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Miss Mary Anderson opened her second season at the Lyceum on Saturday night in her now familiar impersonations of the animated statue in Pygmalion and Galatea and Clarice in Comedy and Tragedy. So far as a first night audience could furnish a test of popularity, there appeared to be no falling-off in the actress’s physical attractiveness, which has always been and must apparently continue to be the principal element in her success. In some respects her rendering of both parts has improved, though her performance, artistically considered, is still by no means remarkable or exceptional. She has gained, since her first appearance here, a better grasp of detail in the working out of character and a more impulsive or less mechanical mode of expressing different shades of feeling.
Galatea’s innocent wonderment at the strange conditions of life gradually revealed to her could hardly be more naively portrayed, nor can her affectation of terror at the supposed murderous proclivities of Pygmalion’s soldier-friend, Leucippe, be pronounced ineffective, at all events for the purposes of Mr. Gilbert’s play, which, with its pseudo-classical character, is nothing more than a long-drawn-out and somewhat attenuated pleasantry, in which no genuine passion of any sort finds a place. If there is a pathetic side to Galatea’s resolve to return to a condition of stone, quitting the world where her existence has been productive of nothing but misery to herself and others, Miss Anderson does not make us feel it. The “farewell, Pygmalion,” that comes from behind the curtain as Galatea remounts her marble pedestal is grotesquely tragic rather than touching, couched as it is in a curiously deep bass note that occurs at intervals in Miss Anderson’s enunciation.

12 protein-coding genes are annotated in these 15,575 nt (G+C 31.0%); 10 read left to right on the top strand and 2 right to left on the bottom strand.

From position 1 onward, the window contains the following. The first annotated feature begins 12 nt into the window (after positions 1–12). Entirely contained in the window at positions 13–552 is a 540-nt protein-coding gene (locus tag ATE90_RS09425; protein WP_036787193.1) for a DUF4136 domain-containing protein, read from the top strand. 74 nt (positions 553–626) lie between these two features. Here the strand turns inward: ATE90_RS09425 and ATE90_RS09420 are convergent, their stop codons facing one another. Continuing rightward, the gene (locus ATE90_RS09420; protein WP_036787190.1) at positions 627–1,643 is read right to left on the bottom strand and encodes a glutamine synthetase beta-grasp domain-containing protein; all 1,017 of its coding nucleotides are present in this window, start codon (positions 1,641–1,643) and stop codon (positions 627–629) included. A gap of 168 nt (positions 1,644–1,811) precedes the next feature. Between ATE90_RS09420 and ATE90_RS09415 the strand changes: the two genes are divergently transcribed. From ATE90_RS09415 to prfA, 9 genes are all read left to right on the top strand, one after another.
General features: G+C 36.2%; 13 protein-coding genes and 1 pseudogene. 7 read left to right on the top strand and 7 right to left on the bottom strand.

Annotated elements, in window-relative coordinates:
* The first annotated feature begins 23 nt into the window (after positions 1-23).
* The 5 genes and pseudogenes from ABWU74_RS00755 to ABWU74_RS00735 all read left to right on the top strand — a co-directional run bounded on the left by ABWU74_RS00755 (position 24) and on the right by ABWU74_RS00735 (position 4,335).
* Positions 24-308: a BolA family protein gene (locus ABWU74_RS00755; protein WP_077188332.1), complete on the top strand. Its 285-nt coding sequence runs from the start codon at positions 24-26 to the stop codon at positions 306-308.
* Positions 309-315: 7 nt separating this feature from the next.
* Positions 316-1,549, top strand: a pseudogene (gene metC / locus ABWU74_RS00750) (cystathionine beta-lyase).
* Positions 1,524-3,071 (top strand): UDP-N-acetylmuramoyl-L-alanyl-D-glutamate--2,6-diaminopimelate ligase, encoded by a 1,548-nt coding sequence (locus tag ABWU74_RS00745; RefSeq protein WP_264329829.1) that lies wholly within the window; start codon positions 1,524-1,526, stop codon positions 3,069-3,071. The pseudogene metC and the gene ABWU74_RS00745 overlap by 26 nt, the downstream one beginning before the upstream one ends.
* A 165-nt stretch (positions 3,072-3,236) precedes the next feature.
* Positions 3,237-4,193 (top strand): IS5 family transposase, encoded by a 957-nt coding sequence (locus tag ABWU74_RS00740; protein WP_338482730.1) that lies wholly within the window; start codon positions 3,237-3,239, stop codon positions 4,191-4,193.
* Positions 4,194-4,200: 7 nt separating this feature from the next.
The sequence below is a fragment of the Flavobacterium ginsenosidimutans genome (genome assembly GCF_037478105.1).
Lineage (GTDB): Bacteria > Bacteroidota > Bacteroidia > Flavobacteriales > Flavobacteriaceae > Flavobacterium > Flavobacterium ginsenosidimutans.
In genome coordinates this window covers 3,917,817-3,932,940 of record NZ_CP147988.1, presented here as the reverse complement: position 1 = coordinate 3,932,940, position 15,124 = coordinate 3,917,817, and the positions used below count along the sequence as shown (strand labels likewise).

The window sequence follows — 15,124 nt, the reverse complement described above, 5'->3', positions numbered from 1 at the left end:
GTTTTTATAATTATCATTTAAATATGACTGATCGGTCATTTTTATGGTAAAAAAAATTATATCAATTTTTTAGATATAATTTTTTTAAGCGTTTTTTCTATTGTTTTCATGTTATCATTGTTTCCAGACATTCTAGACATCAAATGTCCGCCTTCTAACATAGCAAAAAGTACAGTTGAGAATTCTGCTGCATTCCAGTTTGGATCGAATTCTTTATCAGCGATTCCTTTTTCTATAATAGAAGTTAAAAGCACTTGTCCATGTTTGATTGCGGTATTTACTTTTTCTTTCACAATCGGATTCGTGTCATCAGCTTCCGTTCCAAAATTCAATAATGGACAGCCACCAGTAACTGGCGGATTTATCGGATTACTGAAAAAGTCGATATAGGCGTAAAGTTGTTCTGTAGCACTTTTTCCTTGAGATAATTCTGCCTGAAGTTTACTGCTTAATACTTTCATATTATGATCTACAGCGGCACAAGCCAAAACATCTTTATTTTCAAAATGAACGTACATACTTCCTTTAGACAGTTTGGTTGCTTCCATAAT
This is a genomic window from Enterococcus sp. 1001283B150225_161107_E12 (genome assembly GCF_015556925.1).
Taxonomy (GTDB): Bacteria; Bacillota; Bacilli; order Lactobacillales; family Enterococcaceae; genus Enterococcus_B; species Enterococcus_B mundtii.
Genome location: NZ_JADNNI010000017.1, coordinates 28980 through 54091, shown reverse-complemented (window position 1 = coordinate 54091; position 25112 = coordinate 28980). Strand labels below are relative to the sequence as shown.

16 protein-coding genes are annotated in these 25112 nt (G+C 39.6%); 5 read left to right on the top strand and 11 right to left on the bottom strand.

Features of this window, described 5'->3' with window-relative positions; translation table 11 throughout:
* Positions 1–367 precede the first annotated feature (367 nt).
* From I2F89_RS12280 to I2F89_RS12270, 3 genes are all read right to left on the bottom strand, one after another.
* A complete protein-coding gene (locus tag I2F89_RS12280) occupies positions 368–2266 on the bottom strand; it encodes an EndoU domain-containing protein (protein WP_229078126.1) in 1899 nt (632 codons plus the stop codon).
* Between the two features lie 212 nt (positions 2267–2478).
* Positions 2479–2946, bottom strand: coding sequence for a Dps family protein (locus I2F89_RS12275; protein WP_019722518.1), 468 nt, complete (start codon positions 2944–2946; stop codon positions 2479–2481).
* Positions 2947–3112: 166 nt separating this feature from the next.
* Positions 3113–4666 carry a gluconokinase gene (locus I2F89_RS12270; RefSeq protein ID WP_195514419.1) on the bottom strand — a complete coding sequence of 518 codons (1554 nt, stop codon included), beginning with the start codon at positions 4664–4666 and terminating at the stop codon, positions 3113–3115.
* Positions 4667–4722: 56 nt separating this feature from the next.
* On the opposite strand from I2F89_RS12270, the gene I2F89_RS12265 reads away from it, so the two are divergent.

A new cast lends the actress adequate support. Mr. Terriss is an earnest and manly Pygmalion, who puts a due leaven of humour into his “asides;” Miss Myra Holme is conscientious rather than strong as the jealous wife, Cynisca; Mr. W. Rignold is a robust Leucippe; Miss Grace Arnold acquits herself gracefully as Pygmalion’s sister; and Mr. Kemble and Miss Sophie Larkin as Chrysos and his wife, the art patrons, furnish an admirable contrast to the pleasanter features of the play.
As Clarice in Comedy and Tragedy Miss Anderson continues to exhibit classical pose as a substitute for the elegance and distinction naturally appertaining to an actress of the Comédie Français in the ceremonious days if the Regency. With that, however, the public appear to be abundantly satisfied.
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